BY Bob Sherwin 03:42PM 03/09/2011

Thomas: Stop thinking; start playing

Junior point guard needs to get back to his old self in Pac-10 Tournament

Washington point guard Isaiah Thomas needs to be who he is, not someone else for the Huskies to be successful / Drew McKenzie, Sportspress Northwest

The best explanation why the Huskies have had trouble figuring out who they are this season could be the fact that team leader Isaiah Thomas doesn’t know who he is.

Early in the Pac-10 Conference play, Thomas wanted to be the Abdul Gaddy for his team. Now as his team is set to begin the conference tournament, he’s going to be playing the role of friend and teammate Venoy Overton, suspended for the tournament after being charged with the gross misdemeanor of distributing liquor to a minor.

Thomas stepped up his play after starting point guard Gaddy tore his up his knee Jan. 4. In the first nine conference games, he averaged 18.5 points and eight assists, winning conference Player of the Week three times.

But over the last nine conference games, Thomas is averaging 15.1 points and 5.4 assists. He has had three games with more turnovers than assists.

“I’m just trying to figure out what it is why I’m not playing too well the last two, three games,” said. Thomas, the Huskies 5-foot-9 junior point guard.

It has been a bit longer than that, like most of the conference second half as the Huskies have gone 4-5.

“But it’s back to the old Isaiah come Thursday,” Thomas said. “If that means taking over on the defensive end and try to be Venoy or scoring 40, if my team needs me to do whatever, I’m willing to do that,” he added. “It’s the end of the season, it’s March. The team looks to me and I’m going put the team on my shoulders and do whatever I can do to help my team win.”

If the team has looked to him, they haven’t looked too good. He has had long stretches of simply neutral play, in which he doesn’t have much of an impact on the game. Twice over those final nine games, he has scored single digits. He had one seven-turnover game and an one-assist game.

UW Coach Lorenzo Romar has fended off media inquiries over him with “Isaiah is the last person I’m concerned about.”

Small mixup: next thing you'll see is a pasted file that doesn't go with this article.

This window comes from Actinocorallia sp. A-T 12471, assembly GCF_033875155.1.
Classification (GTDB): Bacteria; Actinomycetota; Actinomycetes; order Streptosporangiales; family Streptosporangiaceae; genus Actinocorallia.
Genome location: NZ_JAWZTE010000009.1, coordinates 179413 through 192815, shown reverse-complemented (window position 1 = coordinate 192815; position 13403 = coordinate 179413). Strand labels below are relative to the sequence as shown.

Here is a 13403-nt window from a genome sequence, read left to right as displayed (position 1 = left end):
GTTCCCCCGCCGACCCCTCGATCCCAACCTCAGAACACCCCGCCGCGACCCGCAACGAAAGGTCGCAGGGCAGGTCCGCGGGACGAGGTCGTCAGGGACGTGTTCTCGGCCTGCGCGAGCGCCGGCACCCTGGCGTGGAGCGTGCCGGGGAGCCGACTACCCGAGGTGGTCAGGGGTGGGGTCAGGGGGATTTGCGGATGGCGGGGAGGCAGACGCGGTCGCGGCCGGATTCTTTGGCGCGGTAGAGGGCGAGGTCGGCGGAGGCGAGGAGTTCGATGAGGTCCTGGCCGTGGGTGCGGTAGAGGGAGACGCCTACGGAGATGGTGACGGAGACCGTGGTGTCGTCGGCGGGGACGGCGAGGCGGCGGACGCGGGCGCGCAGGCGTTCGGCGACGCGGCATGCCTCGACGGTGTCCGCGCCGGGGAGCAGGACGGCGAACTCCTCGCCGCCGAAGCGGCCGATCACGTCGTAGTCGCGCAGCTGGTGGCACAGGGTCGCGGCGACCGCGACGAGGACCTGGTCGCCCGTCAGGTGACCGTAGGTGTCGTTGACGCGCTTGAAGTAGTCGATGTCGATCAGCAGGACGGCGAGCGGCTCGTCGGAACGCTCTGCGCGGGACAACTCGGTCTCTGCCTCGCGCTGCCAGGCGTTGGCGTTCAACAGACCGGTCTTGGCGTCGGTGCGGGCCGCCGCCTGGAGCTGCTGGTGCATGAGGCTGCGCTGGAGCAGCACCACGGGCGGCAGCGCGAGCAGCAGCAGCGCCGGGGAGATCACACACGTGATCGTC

Then Romar talks about how much his team, more than any game this season, needs to get off to a flying start Thursday against rival Washington State in the Pac-10 Tournament. And he points to Thomas as just the guy to do that.

However, in the past three games – all at home – Thomas hit just 3-of-14 (21.4 percent) from three-point range and overall made 16 of 41 (39 percent).

The fact is, as good as Thomas is, he’s no Gaddy. The Huskies, 10-3 at the time of his injury, were under Gaddy’s steady control. As Romar said, he had a calming influence on the team despite its uptempo style.

Thomas is the opposite. Ain’t nothing tranquil about his game. He pushes it at every opportunity and at times goes too fast.

Thomas also is not nearly the defender that Overton is. Back in November after the Huskies thrashed Eastern Washington, 98-72, Eagles Coach Kirk Earlywine said Overton “is the best defender in the country.”

Overton is a specialist. His trademark is defense. He likes being a pest. That’s not Thomas’ style. He an good defender but not at Overton’s level.

Thomas can do many things well but he can’t be all fallen teammates to everyone.

There are those who believe that picking up the slack for Gaddy wore Thomas down. He says “I’m not tired.” Romar denies it as well. They both say he can play 40 minutes, if necessary.

Some have said that the defenses have adjusted to him. Opponents know he’s the guy that makes the team work so they’ve double teamed him or have tried to take away the pick and roll. That may be the case but insists he can adjust to any adjustments. Other players such as Washington State’s Klay Thompson, Arizona’s Derrick Williams and USC’s Nikola Vucevic has managed to thrive while being the opponents’ focus.

This past Sunday night, Thomas may have had a breakthrough he needed. He has been thinking about what has gone wrong over the past couple weeks when suddenly it dawned on him – he has been thinking.

“I’m thinking too much,” he said. “It’s like in my mind I’m like a freshman, looking to the bench every play, if I’m doing good or bad. I’m the coach on the floor as the point guard, I just need to play basketball and not think about anything else but winning.”

When Thomas plays at his best – as we saw last season when the Huskies won nine in a row, including the Pac-10 Tournament – is when he has a chip on his shoulder. When people doubt his ability, when his team is disparaged, that’s bring out the grit. That’s the Isaiah Thomas that needs to emerge this week, the underdog, the fighter.

“We got to respond positively,” he said. “Our backs are against the wall again. Gaddy’s down. Tyreese Breshers went down at the beginning of the year. It’s been rough season, up and down. But we’re not giving up.”

Personnel has been dinged. Breshers had a injury to end his career. Gaddy had an injury to end his season. Overton was charged with a crime to end his participation. And senior guard Justin Holiday has a concussion that may prevent him from facing the Cougars.

Now Thomas can’t be thinking that he’s going to be Justin Holiday for his team. He can’t be thinking at all.


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